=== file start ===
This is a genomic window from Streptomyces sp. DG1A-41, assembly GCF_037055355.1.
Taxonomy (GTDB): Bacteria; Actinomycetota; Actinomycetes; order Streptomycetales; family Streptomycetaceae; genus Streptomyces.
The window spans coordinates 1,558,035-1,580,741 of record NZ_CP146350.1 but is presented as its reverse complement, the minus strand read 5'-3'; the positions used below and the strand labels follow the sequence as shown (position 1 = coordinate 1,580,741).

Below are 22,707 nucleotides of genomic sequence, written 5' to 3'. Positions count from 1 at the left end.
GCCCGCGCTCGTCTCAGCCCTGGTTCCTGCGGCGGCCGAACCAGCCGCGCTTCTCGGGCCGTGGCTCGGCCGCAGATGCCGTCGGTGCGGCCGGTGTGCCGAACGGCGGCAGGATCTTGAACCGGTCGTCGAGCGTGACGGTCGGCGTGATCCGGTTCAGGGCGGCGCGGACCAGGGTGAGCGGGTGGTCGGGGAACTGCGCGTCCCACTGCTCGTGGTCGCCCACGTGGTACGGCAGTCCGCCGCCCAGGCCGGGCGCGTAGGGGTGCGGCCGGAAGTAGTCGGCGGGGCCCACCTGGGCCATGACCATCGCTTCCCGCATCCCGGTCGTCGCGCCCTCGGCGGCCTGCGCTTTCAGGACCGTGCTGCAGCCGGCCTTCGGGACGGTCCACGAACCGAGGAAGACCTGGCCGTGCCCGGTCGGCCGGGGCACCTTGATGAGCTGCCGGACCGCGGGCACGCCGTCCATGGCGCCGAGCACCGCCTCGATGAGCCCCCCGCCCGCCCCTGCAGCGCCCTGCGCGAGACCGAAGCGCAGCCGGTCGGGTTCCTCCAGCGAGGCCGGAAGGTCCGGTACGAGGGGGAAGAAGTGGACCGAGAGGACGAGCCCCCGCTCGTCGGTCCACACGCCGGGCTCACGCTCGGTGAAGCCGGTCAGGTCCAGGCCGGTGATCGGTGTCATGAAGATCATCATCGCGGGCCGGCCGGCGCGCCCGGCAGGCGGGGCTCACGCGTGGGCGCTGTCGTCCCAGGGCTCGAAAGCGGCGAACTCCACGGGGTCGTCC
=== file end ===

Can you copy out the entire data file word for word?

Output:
This is a genomic window from Streptomyces sp. DG1A-41, assembly GCF_037055355.1.
Taxonomy (GTDB): Bacteria; Actinomycetota; Actinomycetes; order Streptomycetales; family Streptomycetaceae; genus Streptomyces.
The window spans coordinates 1,558,035-1,580,741 of record NZ_CP146350.1 but is presented as its reverse complement, the minus strand read 5'-3'; the positions used below and the strand labels follow the sequence as shown (position 1 = coordinate 1,580,741).

Below are 22,707 nucleotides of genomic sequence, written 5' to 3'. Positions count from 1 at the left end.
GCCCGCGCTCGTCTCAGCCCTGGTTCCTGCGGCGGCCGAACCAGCCGCGCTTCTCGGGCCGTGGCTCGGCCGCAGATGCCGTCGGTGCGGCCGGTGTGCCGAACGGCGGCAGGATCTTGAACCGGTCGTCGAGCGTGACGGTCGGCGTGATCCGGTTCAGGGCGGCGCGGACCAGGGTGAGCGGGTGGTCGGGGAACTGCGCGTCCCACTGCTCGTGGTCGCCCACGTGGTACGGCAGTCCGCCGCCCAGGCCGGGCGCGTAGGGGTGCGGCCGGAAGTAGTCGGCGGGGCCCACCTGGGCCATGACCATCGCTTCCCGCATCCCGGTCGTCGCGCCCTCGGCGGCCTGCGCTTTCAGGACCGTGCTGCAGCCGGCCTTCGGGACGGTCCACGAACCGAGGAAGACCTGGCCGTGCCCGGTCGGCCGGGGCACCTTGATGAGCTGCCGGACCGCGGGCACGCCGTCCATGGCGCCGAGCACCGCCTCGATGAGCCCCCCGCCCGCCCCTGCAGCGCCCTGCGCGAGACCGAAGCGCAGCCGGTCGGGTTCCTCCAGCGAGGCCGGAAGGTCCGGTACGAGGGGGAAGAAGTGGACCGAGAGGACGAGCCCCCGCTCGTCGGTCCACACGCCGGGCTCACGCTCGGTGAAGCCGGTCAGGTCCAGGCCGGTGATCGGTGTCATGAAGATCATCATCGCGGGCCGGCCGGCGCGCCCGGCAGGCGGGGCTCACGCGTGGGCGCTGTCGTCCCAGGGCTCGAAAGCGGCGAACTCCACGGGGTCGTCC